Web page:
Re: 79
I don't think I could ever prove what I said about fumble recoveries, and maybe you're right about M. Lewis having a more difficult time at it then Carter, but I still think that to a certain extent you can't write off everything that happens after a fumble as pure luck. I think in this case luck means non-predictive, but not necessarily without any skill involved.

by Pacifist Viking (not verified) :: Mon, 09/18/2006 - 2:55pm

Yes...but it doesn't always bounce high, and the hope is that the players in the front are capable of grabbing it if it rolls low.

I'm not denying hazard is the #1 factor in fumble recoveries, but to suggest things like quickness, speed, size, strength, hands, reaction ability and desire have nothing at all to do with it seems inaccurate. If I'm on a football field and a ball starts bouncing around randomly, do I have just as good a chance of recovering it as Troy Polamalu? Just because something is either impossible or difficult to prove statistically doesn't make it wrong.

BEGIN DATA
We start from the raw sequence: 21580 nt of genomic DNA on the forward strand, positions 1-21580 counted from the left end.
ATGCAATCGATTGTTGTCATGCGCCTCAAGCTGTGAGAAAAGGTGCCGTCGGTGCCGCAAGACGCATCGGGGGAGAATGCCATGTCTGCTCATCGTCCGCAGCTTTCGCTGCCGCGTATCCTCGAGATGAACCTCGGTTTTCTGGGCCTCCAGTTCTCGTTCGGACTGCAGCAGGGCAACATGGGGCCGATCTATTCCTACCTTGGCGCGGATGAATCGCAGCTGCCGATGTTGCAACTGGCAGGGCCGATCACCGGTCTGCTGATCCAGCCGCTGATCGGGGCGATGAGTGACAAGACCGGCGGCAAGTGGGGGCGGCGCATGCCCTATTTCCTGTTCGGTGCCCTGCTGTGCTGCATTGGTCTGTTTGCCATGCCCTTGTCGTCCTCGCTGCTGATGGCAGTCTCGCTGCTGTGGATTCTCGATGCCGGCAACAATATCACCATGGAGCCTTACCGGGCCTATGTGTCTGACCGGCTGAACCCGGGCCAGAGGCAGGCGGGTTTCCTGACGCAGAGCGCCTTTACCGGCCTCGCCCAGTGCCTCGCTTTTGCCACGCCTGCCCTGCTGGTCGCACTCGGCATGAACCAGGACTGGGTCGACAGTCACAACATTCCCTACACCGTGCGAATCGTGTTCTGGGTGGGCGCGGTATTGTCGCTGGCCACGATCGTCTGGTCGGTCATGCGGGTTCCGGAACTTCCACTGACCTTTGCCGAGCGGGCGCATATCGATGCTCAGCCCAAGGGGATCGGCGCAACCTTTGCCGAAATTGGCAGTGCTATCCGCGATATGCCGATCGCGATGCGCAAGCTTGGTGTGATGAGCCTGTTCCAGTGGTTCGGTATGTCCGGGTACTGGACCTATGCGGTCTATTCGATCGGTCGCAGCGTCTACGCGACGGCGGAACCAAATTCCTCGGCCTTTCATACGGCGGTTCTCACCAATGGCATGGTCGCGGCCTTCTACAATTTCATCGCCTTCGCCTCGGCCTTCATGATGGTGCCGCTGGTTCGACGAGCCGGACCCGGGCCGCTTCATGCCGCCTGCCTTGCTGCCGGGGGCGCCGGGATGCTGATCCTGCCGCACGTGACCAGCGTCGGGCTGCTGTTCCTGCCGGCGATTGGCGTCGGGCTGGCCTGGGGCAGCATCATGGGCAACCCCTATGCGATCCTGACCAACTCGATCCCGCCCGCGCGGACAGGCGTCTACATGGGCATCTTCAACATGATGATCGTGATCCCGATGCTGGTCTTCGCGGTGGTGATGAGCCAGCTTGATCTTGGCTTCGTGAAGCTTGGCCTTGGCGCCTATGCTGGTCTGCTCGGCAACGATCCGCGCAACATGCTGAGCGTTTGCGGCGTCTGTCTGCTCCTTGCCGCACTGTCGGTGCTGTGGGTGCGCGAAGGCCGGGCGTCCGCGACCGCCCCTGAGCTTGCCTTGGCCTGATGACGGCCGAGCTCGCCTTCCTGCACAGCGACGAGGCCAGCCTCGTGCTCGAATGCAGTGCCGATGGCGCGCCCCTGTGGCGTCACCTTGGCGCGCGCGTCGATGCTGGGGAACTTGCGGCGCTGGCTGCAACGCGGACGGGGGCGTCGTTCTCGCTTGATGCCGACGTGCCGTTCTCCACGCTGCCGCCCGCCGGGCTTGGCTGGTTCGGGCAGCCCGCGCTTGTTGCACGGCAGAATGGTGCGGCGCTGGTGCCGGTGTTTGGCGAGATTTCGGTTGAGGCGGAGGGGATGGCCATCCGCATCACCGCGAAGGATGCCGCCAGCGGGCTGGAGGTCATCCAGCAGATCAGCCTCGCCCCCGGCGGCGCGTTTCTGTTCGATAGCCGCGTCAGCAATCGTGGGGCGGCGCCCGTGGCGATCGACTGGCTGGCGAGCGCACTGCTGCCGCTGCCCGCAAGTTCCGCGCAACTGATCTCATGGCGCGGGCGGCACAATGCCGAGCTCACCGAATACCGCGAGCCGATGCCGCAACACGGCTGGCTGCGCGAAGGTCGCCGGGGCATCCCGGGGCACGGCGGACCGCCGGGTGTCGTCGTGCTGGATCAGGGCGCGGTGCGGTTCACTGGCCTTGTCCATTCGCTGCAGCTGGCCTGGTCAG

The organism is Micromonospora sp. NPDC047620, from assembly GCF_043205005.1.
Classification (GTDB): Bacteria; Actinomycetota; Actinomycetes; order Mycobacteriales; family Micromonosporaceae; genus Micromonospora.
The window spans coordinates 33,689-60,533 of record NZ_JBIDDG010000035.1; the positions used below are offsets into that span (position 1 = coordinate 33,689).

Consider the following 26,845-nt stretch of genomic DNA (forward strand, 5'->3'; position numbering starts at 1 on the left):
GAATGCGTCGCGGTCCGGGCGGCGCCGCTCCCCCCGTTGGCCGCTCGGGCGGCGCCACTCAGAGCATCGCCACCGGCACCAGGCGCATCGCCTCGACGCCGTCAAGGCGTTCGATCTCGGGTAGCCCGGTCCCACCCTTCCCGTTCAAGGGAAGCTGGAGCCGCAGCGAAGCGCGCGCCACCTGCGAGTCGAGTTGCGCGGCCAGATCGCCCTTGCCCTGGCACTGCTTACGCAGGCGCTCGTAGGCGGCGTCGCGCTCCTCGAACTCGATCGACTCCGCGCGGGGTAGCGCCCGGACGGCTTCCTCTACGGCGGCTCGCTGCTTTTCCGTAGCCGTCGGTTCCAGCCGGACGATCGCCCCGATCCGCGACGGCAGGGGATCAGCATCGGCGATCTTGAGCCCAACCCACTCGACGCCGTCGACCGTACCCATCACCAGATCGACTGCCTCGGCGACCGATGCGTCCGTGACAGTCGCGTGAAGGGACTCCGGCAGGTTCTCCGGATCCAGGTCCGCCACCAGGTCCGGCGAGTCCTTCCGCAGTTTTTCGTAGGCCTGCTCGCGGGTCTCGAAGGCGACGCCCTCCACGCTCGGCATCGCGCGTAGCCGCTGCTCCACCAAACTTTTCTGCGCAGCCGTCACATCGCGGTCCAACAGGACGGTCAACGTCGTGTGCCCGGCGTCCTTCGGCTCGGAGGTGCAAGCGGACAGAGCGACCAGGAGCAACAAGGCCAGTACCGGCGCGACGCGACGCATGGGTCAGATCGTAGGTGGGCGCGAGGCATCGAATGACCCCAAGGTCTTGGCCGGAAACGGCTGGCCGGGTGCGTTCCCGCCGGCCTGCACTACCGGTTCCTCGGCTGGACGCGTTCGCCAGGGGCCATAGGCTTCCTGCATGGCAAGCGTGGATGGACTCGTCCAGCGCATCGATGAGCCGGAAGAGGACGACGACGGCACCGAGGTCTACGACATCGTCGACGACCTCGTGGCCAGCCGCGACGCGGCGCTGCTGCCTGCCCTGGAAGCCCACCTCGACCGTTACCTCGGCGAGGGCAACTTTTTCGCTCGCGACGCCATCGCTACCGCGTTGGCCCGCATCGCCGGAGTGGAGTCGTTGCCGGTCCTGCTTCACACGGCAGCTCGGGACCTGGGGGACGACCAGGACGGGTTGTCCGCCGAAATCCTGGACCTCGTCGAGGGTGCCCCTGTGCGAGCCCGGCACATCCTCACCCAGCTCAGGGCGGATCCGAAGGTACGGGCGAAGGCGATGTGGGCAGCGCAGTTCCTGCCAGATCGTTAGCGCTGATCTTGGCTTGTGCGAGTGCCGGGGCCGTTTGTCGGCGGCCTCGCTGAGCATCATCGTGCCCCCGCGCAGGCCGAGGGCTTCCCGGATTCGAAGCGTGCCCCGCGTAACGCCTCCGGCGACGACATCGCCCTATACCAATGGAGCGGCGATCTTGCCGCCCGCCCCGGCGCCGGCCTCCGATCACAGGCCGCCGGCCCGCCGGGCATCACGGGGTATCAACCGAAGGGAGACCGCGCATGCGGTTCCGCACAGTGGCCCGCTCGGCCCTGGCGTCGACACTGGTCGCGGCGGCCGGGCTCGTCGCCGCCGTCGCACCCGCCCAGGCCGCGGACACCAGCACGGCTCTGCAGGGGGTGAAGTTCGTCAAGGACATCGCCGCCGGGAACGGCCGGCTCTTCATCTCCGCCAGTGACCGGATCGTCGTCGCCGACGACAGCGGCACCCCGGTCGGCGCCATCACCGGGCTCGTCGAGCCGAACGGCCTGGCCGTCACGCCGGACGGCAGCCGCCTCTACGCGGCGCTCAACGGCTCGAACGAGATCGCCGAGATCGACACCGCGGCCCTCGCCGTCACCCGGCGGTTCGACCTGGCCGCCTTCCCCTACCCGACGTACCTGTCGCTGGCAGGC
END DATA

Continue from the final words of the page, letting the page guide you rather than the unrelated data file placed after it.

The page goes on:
by Ralph (not verified) :: Mon, 09/18/2006 - 2:55pm

I wonder when people will realize that the Bills are making these teams look bad and it isn't the other teams failing to execute.

by JasonK (not verified) :: Mon, 09/18/2006 - 2:56pm


I don't think you could call Eli a goat had the Giants lost. For 3 quarters, he looked like a good QB does when playing behind a terrible OL. He did hold the ball a bit too long on a few of the sacks, and probably should've felt the rush better and just covered the ball rather than let it be knocked off his passing arm, but when he did get a throw off, there were very few of the lame ducks he is normally prone to. The pick bounced off of a closely-defended Tiki, but it was a good throw. (I'm not going to say he was definitely interfered with, but I have seen a PI penalty called for far less contact.)